Story & Art: Kata Konayama
Translation: Amber Tamosaitis
Adaptation: Cae Hawksmoor
Lettering & Retouch: Ray Steeves
Editor: Jenn Grunigen
Publisher: Seven Seas Entertainment
In the past few years, manga fans have been blessed with autobiographical LGBTQ+ works like My Lesbian Experience with Loneliness and The Bride Was A Boy, which lend more realistic perspectives to queer manga stories. And while these non-fiction works are so very important, it is equally important that media reflects queer folks with honesty and respect in fiction, as well. Manga like That Blue Sky Feeling and Our Dreams At Dusk are doing an admirable job in this arena, and can now count Kata Konayama’s Love Me for Who I Am among their number.
Mogumo wants, more than anything, to find someone who understands them. Their classmate Tetsu notices them making a wish to that effect and, noticing Mogumo’s propensity to wear their high school’s girls’ uniform, decides to invite them to work for his older brother’s maid cafe. The twist is that this cafe, called Question, hires only otokonoko — namely, people assigned male at birth who dress as girls. Mogumo is eager to find a place to belong, but upon finding out the main draw of the cafe, has to stand up for themself and tell everyone that they are not otokonoko, because they are not a boy or a girl — regardless of how they were assigned at birth, or that they prefer to wear girls’ clothing.
Tetsu feels terrible for putting Mogumo in a stressful situation, but their assertion of their identity helps to start a discussion among the staff members of how they identify, and why certain terms feel better for them than others. Each member of the Question Cafe has their own reasons for being there, ranging from merely enjoying cross-dressing, to exploring different gender roles, to slowly coming to terms with their own trans identity. Tetsu’s older brother still uses the somewhat outdated concept of having “the soul of a woman” to describe his gender identity, while Mei clings hard to the idea of being otokonoko, only to eventually realize she might in fact be a trans girl after all. Various sexualities are also questioned and explored, especially as Mogumo and Tetsu find themselves growing closer — and wondering if being attracted to each other makes them gay, or something else entirely.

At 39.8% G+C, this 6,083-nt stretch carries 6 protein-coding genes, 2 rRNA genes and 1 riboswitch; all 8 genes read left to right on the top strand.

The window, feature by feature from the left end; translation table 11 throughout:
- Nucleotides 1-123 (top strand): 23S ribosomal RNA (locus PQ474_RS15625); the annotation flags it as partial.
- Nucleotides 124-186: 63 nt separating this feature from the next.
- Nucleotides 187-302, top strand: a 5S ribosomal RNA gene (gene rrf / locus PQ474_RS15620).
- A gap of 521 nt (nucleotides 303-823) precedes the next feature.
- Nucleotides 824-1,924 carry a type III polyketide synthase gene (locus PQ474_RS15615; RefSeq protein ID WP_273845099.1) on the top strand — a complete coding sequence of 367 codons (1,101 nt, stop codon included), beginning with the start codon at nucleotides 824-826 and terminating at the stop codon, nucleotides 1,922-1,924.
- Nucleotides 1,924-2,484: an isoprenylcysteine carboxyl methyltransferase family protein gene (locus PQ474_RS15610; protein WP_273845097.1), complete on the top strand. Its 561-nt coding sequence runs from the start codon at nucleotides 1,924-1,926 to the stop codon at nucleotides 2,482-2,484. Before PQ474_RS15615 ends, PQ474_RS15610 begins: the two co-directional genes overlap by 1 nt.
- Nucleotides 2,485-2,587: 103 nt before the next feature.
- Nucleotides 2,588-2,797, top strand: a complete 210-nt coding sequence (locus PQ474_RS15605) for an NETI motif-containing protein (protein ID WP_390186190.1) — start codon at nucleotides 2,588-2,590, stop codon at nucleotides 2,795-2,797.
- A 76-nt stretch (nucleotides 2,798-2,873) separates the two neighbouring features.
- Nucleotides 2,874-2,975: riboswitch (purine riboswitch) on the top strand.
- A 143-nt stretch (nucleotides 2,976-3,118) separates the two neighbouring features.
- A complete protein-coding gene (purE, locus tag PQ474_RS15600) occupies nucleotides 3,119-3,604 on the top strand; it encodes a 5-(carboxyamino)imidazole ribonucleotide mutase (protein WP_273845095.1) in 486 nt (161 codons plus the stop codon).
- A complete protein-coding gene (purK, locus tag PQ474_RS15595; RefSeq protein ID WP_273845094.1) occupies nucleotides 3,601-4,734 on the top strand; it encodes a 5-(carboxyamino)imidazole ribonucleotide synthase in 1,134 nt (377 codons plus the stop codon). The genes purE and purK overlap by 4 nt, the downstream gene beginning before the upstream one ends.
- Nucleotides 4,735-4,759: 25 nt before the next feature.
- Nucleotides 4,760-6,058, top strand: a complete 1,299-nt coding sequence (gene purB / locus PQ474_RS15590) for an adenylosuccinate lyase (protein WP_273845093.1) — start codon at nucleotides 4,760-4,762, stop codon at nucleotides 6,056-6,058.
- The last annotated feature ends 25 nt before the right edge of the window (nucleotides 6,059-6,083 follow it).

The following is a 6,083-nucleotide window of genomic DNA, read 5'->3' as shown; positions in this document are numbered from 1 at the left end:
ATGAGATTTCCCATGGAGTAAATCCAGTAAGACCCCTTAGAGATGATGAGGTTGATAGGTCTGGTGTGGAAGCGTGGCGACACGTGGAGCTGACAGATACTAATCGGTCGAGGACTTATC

The cover, with adorable Mogumo kneeling akimbo surrounded by cookies in the shape of the symbols for “male” and “female,” is misleading; it appears to be a far more salacious story than it actually is, especially given the maid cafe angle. The cutesiness of the characters feels contemporary with moe series that sometimes feel exploitative, especially of young girls, but Love Me for Who I Am actually brings up legitimate issues around the loneliness and uncertainty surrounding questioning one’s gender identity and expression. In an afterword, creator Konayama admits that their original intention for the series was to make Mogumo a cross-dressing boy, but upon learning about non-binary people, decided to go with that angle instead. Konayama’s gender is unclear, but they are so far doing an admirable job of navigating the concerns of their non-binary protagonist.
The first volume of Love Me for Who I Am is already available digitally, and making it to print on June 30, 2020, just in time for the end of Pride month. The second volume will be available in October. This is a must-read manga for anyone who has been searching for a thoughtful, positive representation of non-binarism in fiction.